Testing TSH, T3 and T4 Doesn’t Measure Thyroid Hormone In The Cells

What most doctors learn in medical school is that testing TSH and total T3 and total T4 will tell you how the thyroid is functioning or how well thyroid hormone replacement is working.

This is just not true. This false idea is based on assumptions about how thyroid hormone gets into the cells of the body. In the old, out dated theory, it is thought that thyroid hormone simples diffuses or is absorbed like soda from a straw into the hungry mouths of eager cells.

More recent research has shown that its not diffusion at all, but rather active transport that requires energy from the cells to get the hormone in. What this means is that anything that compromises energy production in the cells (mitochondria make energy in the cell – so things that mess with the mitochondria) will cause less thyroid hormones to get into cells.

These include all of the list of conditions mentioned above and stress is one of the most profound blockers of this process.

In addition, the different thyroid hormones require different amounts of energy to get into the cells. For example, T4 takes more energy to get into cells than T3. (This is why many people do better on T3 only supplementation or combinations of hormones that combine T3 and T4.)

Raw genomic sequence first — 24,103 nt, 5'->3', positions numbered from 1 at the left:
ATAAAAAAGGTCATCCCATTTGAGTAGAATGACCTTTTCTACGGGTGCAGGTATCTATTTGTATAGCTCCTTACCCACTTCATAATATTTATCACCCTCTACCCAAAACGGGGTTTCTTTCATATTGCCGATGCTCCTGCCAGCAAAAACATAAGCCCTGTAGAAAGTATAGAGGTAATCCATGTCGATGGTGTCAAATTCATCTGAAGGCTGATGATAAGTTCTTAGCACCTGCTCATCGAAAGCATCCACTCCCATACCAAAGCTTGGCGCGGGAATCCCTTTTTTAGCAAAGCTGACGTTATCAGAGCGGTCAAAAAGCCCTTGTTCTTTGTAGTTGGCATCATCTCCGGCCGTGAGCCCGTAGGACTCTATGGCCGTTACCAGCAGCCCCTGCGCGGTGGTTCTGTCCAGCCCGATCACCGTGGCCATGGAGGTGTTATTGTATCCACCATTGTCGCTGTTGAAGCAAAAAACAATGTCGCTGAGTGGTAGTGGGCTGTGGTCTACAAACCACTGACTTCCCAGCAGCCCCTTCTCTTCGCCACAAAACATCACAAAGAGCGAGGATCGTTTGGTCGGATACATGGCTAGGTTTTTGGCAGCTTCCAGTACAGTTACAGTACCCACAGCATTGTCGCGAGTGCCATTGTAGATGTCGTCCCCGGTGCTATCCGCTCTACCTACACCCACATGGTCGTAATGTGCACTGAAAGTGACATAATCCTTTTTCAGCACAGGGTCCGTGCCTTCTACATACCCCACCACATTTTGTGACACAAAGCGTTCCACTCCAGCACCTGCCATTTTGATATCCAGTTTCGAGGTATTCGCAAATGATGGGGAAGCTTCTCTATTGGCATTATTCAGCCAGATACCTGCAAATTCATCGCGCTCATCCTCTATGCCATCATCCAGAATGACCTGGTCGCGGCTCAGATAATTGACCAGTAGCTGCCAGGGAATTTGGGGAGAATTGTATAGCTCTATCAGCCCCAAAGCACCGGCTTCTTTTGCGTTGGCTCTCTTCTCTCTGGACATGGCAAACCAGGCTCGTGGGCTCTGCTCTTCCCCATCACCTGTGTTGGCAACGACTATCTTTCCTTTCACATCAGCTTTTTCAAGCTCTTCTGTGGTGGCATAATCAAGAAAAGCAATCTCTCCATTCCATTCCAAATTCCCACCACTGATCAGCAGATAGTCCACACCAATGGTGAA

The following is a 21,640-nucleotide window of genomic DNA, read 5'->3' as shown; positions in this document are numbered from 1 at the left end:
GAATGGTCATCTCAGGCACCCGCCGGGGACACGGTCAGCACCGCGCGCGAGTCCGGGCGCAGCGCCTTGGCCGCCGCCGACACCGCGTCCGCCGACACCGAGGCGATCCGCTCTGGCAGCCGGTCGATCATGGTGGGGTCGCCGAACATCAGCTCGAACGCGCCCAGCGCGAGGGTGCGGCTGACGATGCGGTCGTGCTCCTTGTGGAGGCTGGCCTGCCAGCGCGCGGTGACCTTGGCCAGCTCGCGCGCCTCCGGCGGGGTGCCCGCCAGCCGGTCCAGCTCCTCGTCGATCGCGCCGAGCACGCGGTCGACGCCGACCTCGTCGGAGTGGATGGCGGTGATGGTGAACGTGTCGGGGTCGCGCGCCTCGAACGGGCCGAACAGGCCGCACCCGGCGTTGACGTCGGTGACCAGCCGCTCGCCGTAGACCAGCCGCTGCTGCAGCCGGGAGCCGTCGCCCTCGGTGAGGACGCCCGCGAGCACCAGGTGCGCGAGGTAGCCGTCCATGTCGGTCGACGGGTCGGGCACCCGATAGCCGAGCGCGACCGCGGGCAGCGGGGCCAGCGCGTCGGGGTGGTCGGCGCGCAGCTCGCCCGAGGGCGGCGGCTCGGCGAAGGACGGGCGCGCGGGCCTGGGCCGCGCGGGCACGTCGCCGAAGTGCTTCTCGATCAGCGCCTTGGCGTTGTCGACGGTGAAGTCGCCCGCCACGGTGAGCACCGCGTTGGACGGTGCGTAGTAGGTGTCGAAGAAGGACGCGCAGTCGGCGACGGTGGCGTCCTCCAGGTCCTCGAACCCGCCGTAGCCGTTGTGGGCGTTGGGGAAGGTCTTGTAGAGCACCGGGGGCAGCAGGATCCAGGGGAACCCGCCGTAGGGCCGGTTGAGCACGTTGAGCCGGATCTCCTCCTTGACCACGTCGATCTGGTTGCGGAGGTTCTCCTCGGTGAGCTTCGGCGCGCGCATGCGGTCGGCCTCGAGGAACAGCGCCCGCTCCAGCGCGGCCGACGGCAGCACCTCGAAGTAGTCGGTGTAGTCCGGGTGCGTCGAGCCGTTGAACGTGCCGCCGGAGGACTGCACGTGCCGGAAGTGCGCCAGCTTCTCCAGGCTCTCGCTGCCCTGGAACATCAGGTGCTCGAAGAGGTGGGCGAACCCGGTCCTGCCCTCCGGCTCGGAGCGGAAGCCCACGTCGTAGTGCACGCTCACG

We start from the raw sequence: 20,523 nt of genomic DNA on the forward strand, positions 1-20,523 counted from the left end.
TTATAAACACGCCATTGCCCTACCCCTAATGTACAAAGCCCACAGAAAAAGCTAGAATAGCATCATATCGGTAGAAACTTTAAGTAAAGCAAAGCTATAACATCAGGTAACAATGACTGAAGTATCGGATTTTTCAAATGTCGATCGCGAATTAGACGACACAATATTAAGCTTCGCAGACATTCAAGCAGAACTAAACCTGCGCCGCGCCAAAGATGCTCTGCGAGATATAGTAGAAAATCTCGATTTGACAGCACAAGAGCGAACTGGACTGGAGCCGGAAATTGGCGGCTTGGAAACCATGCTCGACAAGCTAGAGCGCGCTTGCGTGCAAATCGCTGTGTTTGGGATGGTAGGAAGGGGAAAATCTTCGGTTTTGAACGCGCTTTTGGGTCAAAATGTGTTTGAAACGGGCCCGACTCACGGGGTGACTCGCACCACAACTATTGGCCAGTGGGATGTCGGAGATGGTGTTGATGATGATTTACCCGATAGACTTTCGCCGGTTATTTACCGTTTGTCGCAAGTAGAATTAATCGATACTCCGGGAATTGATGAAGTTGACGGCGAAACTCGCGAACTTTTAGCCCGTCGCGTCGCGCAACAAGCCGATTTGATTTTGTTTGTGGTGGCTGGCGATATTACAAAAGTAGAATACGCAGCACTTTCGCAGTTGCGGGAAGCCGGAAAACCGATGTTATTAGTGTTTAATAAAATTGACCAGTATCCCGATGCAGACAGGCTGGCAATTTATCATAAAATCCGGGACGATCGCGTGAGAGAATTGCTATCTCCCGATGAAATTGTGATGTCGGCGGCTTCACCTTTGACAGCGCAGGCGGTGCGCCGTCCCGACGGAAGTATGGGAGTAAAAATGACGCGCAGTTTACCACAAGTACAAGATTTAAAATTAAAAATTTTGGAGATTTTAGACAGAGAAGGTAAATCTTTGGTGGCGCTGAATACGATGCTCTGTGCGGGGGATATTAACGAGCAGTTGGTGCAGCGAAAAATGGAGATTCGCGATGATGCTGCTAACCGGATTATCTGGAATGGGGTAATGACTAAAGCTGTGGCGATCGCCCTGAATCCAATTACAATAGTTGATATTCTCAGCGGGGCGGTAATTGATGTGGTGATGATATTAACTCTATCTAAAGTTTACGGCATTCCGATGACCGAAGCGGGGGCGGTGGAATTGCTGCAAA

So if you have any or some combination of these conditions: dieting, anxiety, stress, insulin resistance, obesity, diabetes, depression and bipolar disorder, high cholesterol and triglycerides, chronic fatigue syndrome, fibromyalgia, neurodegenerative diseases (Alzheimer’s, Parkinson’s and multiple sclerosis), migraines, cardiomyopathy, and/or aging, and you are taking T4 only, you are going to have a very hard time getting that into the cells of your body.

Almost Everybody Has This Problem

That pretty much covers most of the population on thyroid replacement hormones.

This is important because T4 has to get into cells to be converted. What’s also interesting is that measuring serum T4 (T4 in the blood) won’t tell you anything about how much of it is getting into the cells. Instead, you have to measure Reverse T3 and free T3 levels and measure their ratio. (More on this in a moment).

This is also why some people have normal numbers but still have lots of hypothyroid symptoms (fatigue, hair loss, joint pain, brain fog, constipation, depression, low libido, etc.) even though their lab results are normal.

They have low T4 levels in their cells and more in their serum. So everything looks hunky dory, but they feel terrible. TSH testing will not pick up this problem because TSH is produced in the pituitary and this gland absorbs thyroid hormone very differently than the rest of the body.

The Pituitary Not the Thyroid Determines TSH Levels

The pituitary is much more sensitive to thyroid hormones and transports thyroid hormone differently than all other cells in the body.

In the pituitary, thyroid hormone does not depend on energy to get into the cells. The transporters for T4 and T3 in the pituitary are also not inhibited by numerous environmental toxins and substances produced by the body during physiologic stress and dieting, things  that inhibit thyroid transport into other cells in the body, including bilirubin and fatty acids.